Decoration Day is a time when families and small communities (often church congregations) gather in cemeteries not to bury anyone but to honor and celebrate the dead with a picnic. Well, it is more than that in the South anyway. Folks gather to clean and decorate graves of not only of fallen soldiers but family and friends; they also sing songs, tell stories of the past and then have a big picnic in the cemetery –as I’ve always heard. The history of Decoration Day is varied and holds not only elements of our Nation’s History, but it captures traditions of small communities and rural heritages. Some say the term Memorial Day came into common use as early as 1882 to replace Decoration Day.
I have only heard and seen this tradition from afar. My grandmother would gather with her friends and go to family graves to clean and decorate and sit a spell to commune. It was no quick trip or event or even organized by a particular congregation. It was a whole day dedicated to honoring and communing with the dead, and it was done on Memorial day or thereabouts. It was not about going on the lake, cooking out in the yard, or focusing just on the living family members.
Passing by a small church outside of Cave Springs around the end of May, I noticed across from a small rock Baptist church a cemetery and on this day all of the graves had new flowers. No leaves gathered on the graves and no overgrown grass. Long tables packed with food were set up on the edge of cemetery and lawn chairs under shade trees. Women were not in church dress but clothes for working and gardening.
NPR covered Decoration Day in a brief piece: ‘Decoration Day’: The South Honors Its Dead
Another piece, “Decoration Day and Dinner on the Ground” gives a wonderful background to the tradition and origin of this tradition: “The few folks left in the American South that are familiar with the term “dinner on the ground” or “grounds,” and still practice it for the most part, typically and according to renowned folklorist and author, Alan Jabbour who has done extensive research on the subject, incorrectly associate its origins to be exclusively associated with church suppers, or picnic meals held in conjunction with Sunday church activities. Jabbour acknowledges the term and its etymology is a matter of debate, but that “…it probably stems from the idea of a picnic-like communion on the ground at the cemetery.” He also points out that at this time most cemeteries were communal and not affiliated with a church. Jabbour says that people he interviewed during his research asserted “dinner on the ground” is the correct phrase. “It seems probable that the original sense of the phrase was a ‘dinner spread on the ground like a picnic’” in a cemetery. However, once people began building picnic tables and benches for dinners on the ground the natural progression of the folk etymology moved away from its original origin and in modern minds became more associated with cemetery or church “grounds.”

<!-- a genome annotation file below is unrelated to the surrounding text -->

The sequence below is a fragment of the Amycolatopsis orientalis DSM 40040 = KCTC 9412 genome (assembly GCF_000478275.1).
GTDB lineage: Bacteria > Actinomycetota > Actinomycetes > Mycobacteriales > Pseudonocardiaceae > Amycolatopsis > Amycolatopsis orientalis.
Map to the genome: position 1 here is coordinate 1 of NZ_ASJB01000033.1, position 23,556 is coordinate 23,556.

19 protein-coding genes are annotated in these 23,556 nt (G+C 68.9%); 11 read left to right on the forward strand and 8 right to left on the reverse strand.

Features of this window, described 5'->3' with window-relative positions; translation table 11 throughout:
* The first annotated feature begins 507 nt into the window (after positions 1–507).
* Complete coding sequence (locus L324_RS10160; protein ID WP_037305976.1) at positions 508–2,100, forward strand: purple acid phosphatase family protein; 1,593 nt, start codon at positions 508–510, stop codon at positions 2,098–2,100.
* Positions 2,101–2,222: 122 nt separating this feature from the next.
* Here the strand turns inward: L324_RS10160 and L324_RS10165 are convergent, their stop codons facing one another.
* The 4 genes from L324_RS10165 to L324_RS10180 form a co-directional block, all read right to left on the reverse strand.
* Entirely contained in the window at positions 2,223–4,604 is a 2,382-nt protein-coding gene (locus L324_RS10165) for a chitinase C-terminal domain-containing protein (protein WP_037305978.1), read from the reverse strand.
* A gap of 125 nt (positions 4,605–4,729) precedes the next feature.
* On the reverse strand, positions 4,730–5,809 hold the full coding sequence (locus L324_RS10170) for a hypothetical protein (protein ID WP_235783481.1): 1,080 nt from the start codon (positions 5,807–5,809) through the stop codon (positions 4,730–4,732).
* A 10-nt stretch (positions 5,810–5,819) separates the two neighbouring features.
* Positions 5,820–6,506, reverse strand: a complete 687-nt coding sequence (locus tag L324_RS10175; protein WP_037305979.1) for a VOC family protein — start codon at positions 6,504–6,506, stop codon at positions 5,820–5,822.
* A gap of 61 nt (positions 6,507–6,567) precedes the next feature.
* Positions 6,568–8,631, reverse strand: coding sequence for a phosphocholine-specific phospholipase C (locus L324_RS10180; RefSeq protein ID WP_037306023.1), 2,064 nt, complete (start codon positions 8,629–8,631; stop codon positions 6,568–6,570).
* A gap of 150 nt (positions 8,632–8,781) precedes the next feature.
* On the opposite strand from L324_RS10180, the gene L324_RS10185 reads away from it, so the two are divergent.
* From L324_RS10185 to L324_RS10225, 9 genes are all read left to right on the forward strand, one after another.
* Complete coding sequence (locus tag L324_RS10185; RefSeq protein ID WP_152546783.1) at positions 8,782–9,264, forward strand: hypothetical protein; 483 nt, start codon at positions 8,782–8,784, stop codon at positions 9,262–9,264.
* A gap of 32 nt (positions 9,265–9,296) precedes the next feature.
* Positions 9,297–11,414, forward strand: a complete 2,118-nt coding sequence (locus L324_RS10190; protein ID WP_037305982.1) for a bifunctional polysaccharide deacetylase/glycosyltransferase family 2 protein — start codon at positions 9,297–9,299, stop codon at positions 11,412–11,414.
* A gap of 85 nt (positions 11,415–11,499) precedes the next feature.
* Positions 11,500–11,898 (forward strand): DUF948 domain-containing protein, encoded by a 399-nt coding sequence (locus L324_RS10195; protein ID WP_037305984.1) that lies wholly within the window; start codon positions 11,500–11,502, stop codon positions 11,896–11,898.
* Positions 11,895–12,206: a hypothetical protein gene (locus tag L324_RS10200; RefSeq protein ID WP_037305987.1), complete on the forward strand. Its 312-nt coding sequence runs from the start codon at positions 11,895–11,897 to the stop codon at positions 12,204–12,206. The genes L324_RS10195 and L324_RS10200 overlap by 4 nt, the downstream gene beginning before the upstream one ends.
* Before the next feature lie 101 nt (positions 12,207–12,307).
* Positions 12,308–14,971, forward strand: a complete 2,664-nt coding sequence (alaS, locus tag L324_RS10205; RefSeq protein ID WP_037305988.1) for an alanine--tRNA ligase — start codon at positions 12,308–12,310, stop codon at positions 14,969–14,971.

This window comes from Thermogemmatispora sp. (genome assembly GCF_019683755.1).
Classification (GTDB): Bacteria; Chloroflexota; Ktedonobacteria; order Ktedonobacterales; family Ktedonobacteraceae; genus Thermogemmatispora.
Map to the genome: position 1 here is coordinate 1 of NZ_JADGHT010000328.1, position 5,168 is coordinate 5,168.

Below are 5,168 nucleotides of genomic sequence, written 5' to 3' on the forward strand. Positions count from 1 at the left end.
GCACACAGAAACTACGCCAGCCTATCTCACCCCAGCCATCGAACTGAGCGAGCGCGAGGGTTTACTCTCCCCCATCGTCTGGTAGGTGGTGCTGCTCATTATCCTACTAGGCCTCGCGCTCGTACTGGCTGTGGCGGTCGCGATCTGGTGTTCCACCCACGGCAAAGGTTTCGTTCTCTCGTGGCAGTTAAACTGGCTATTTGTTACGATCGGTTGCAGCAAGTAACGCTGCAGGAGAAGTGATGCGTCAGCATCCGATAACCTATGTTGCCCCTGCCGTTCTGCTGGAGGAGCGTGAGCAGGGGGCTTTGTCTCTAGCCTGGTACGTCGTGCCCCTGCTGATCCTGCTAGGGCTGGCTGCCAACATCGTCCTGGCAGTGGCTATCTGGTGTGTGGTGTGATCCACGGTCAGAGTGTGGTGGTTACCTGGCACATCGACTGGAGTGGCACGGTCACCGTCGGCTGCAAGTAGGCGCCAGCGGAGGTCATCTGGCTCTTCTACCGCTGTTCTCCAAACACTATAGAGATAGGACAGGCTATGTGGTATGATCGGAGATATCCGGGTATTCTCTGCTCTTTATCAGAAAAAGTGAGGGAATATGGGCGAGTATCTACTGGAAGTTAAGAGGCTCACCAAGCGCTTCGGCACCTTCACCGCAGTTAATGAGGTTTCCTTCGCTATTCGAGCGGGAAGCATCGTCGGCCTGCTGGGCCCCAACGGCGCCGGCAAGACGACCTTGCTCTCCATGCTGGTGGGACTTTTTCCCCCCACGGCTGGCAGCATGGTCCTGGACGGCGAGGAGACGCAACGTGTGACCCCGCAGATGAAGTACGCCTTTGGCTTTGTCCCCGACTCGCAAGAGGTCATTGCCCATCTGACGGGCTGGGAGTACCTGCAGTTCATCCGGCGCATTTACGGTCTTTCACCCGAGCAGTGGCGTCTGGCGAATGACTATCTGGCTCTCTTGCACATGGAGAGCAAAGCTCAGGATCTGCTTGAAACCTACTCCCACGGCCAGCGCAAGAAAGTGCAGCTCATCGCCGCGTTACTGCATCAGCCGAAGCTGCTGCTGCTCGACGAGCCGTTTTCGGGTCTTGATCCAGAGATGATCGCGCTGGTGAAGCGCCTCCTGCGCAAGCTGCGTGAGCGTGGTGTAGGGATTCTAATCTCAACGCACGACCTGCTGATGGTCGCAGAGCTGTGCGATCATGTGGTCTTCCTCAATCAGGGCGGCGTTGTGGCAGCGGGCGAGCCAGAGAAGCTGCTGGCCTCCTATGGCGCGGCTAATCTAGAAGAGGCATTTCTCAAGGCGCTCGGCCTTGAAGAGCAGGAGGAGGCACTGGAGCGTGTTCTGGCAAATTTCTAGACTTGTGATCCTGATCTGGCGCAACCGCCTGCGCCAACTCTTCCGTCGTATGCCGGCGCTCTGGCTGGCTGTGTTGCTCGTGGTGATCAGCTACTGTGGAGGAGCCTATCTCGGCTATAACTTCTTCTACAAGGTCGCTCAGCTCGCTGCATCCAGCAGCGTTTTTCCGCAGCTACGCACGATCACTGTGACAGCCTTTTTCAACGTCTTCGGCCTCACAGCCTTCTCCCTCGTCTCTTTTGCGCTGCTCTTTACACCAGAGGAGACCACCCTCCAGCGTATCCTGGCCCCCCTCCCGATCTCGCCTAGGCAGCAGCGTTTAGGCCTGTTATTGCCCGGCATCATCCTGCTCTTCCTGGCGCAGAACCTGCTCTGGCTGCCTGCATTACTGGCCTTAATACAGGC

Decoration Day seems to be a relic now. The more traditional Memorial Day celebration is more well known. We like our picnics away from the dead or reminders of our own fate. As towns grow and folks move away and/or die, Decoration Day will become even more a thing of the past, something taken over by a state organization with no stories to tell or potluck dishes to bring.